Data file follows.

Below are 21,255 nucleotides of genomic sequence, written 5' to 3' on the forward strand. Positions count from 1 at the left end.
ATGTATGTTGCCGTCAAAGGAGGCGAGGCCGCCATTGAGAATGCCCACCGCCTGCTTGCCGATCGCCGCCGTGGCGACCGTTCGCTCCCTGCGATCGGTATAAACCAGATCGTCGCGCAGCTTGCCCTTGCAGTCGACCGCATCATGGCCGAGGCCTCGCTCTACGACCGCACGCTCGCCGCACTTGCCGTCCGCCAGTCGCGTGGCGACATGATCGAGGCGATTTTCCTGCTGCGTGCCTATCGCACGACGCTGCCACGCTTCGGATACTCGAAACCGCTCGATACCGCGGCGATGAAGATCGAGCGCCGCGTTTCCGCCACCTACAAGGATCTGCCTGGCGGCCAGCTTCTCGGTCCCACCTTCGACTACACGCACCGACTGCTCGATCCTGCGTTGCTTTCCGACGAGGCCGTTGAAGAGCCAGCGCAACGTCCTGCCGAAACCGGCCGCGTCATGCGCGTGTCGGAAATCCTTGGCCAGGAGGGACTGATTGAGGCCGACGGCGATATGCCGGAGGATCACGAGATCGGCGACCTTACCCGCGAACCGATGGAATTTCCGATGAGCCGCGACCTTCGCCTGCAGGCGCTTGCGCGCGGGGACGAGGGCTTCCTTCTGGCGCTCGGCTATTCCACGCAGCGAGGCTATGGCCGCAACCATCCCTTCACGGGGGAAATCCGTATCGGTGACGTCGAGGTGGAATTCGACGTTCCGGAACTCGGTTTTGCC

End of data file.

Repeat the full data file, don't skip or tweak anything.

Below are 21,255 nucleotides of genomic sequence, written 5' to 3' on the forward strand. Positions count from 1 at the left end.
ATGTATGTTGCCGTCAAAGGAGGCGAGGCCGCCATTGAGAATGCCCACCGCCTGCTTGCCGATCGCCGCCGTGGCGACCGTTCGCTCCCTGCGATCGGTATAAACCAGATCGTCGCGCAGCTTGCCCTTGCAGTCGACCGCATCATGGCCGAGGCCTCGCTCTACGACCGCACGCTCGCCGCACTTGCCGTCCGCCAGTCGCGTGGCGACATGATCGAGGCGATTTTCCTGCTGCGTGCCTATCGCACGACGCTGCCACGCTTCGGATACTCGAAACCGCTCGATACCGCGGCGATGAAGATCGAGCGCCGCGTTTCCGCCACCTACAAGGATCTGCCTGGCGGCCAGCTTCTCGGTCCCACCTTCGACTACACGCACCGACTGCTCGATCCTGCGTTGCTTTCCGACGAGGCCGTTGAAGAGCCAGCGCAACGTCCTGCCGAAACCGGCCGCGTCATGCGCGTGTCGGAAATCCTTGGCCAGGAGGGACTGATTGAGGCCGACGGCGATATGCCGGAGGATCACGAGATCGGCGACCTTACCCGCGAACCGATGGAATTTCCGATGAGCCGCGACCTTCGCCTGCAGGCGCTTGCGCGCGGGGACGAGGGCTTCCTTCTGGCGCTCGGCTATTCCACGCAGCGAGGCTATGGCCGCAACCATCCCTTCACGGGGGAAATCCGTATCGGTGACGTCGAGGTGGAATTCGACGTTCCGGAACTCGGTTTTGCC